I think there are people all over the show—and I use the word "show" advisedly—who are living in houses in pleasant places, with special titles accorded to them, appointing staffs of their own and administering to their own private purposes, whom we could very well do without, and whom Royalty could very well do without, even from the point of view of the purpose of pageantry, to which we are all prepared to agree.

I think there is a necessity to examine this matter carefully from time to time—and this is where I find a reason for supporting wholeheartedly the proposal for the 10-yearly revision of the moneys that are paid—and that there ought to be a much closer examination than any that appears to have been given by the Select Committee to the extent to which moneys provided by Parliament for the purposes of the pageantry and the functions of the State go into the pockets of those who produce hardly anything themselves. It is the unsatisfactory character of that sort of expenditure, to which also "Reynolds Newspaper" referred last weekend, to which I think it is worth while drawing attention.

I do not know how far the stories told in the newspapers about Royalty are to be believed at all, and I do not know whether the story in "Reynolds Newspaper" that a real effort is being made, certainly by one of the members of the Royal Family, to rid Royalty of the burden and the unpleasantness which that sort of thing involves, is true or not. I hope the story is true. I hope it really is the case that—so runs the story—the Duke of Edinburgh, under the Queen's leadership, is really getting down, to the examination of all those hangers-on who bring no credit to the Royal Family, who add no lustre to the State, and whose pageantry, so far as most of us are concerned, is utterly wasteful.

I hope that an attempt is being made to revise this expenditure, and very considerably to limit it. I am certain of that, if the story told by "Reynolds Newspaper" is true, the Duke of Edinburgh will add another reason to those which I agree have already been provided by that young man—who seems to me to be a very pleasant young man, as far as I can make out—for the generosity of treatment which this House has been willing to accord to him in the life which he must now lead as the Consort of the Queen.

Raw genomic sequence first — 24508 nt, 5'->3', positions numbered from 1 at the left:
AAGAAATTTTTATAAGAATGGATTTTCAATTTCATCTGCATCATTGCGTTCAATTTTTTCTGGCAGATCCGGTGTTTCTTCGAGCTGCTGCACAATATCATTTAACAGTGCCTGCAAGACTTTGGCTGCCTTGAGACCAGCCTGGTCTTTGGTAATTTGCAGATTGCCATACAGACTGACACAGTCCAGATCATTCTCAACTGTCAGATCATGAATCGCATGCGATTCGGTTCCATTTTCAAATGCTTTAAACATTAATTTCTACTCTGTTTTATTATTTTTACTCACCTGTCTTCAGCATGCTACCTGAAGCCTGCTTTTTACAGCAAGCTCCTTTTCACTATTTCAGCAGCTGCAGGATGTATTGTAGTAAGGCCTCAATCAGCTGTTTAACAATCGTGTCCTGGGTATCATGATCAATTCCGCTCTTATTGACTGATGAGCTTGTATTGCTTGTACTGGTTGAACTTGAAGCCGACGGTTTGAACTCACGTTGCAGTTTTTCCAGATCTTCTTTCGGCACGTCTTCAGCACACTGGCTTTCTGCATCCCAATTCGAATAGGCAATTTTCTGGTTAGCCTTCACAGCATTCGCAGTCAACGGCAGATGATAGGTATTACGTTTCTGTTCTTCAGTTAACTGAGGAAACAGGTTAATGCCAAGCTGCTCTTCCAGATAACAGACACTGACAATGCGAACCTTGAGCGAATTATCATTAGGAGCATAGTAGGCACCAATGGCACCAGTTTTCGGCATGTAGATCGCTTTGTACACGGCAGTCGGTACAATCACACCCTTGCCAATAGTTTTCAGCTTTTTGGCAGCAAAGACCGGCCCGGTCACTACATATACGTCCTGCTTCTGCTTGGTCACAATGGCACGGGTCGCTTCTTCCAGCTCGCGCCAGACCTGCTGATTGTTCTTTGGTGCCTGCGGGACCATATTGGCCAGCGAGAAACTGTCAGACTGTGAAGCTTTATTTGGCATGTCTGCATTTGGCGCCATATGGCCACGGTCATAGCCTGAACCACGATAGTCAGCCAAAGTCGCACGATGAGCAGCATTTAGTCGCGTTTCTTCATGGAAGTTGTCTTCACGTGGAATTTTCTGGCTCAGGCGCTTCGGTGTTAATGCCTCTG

Mrs. Jean Mann (Coatbridge and Airdrie)

May I interrupt my hon. Friend? If that story is correct, it includes the closing of Balmoral, and I am quite certain that the people north of the "tartan curtain" would very greatly deplore the closing of Balmoral.

Mr. Hudson

The hon. Lady must draw from the newspapers, as we all have to do, such amount of truth as she thinks resides in these stories. I was not trying to show that there was truth in the whole story or in part of the story I was reciting. I am not dealing with Balmoral, or with my hon. Friend's proposals about Buckingham Palace and the flats. Indeed. I never saw very much in that proposition. [Interruption.] Well, let me say something further about that.

I do not see why Buckingham Palace should not be kept for the real purpose of pageantry, in which I agree the whole nation believes. I think that the State Apartments, the pictures and the pleasant residential places overlooking the gardens could very well be reserved, as they are now reserved, for the purposes of Royalty; but I am certain that if the whole of the plan of Buckingham Palace were examined by some committee—and this applies equally to the Palace of Westminster—we should find "dug in" in this corner and that corner this petty official and that petty official with claims which could not be substantiated.

We should find all over Buckingham Palace that part of it could very well be transferred to the real uses of the State or to some Government offices, whose staff would probably get out of their premises and make them free for the flats that my hon. Friend wants to have.

Mr. Stokes

May I say to my hon. Friend that, having examined both, I am quite satisfied that he is wrong about Buckingham Palace and more right about the Palace of Westminster?

Mr. Hudson

I am always impressed with the evidence of my right hon. Friend the Member for Ipswich (Mr. Stokes) because I know how carefully he looked at the matter himself, and that he knows what is going on. If he tells me that, I am impressed, and I say that I shall have to revise this view.

Sir H. Williams

Why not read the right newspapers?

Mr. Hudson

I form my views, as hon. Members form their views, as best I can from the estimate that I give to the validity of the stories in the newspapers. I am only saying that, while I am not departing from the general voicing of a desire that the country's wish for the proper maintenance of the Royal Family should now be carried out, I am well aware, without the help of the newspapers, from everything I see for myself about the disposal of the Royal properties that there is a great area in which a considerable saving could be effected. Nobody would benefit more from that saving than the Royal Family themselves.

Whether they agree to embark upon the full-scale inquiry that is necessary is, of course, a matter for them to decide; but this House, which is making this enormous grant at a time of great financial stringency, should have taken its responsibilities far more seriously and insisted, through the Select Committee, on a much closer examination of the problem to which I have referred.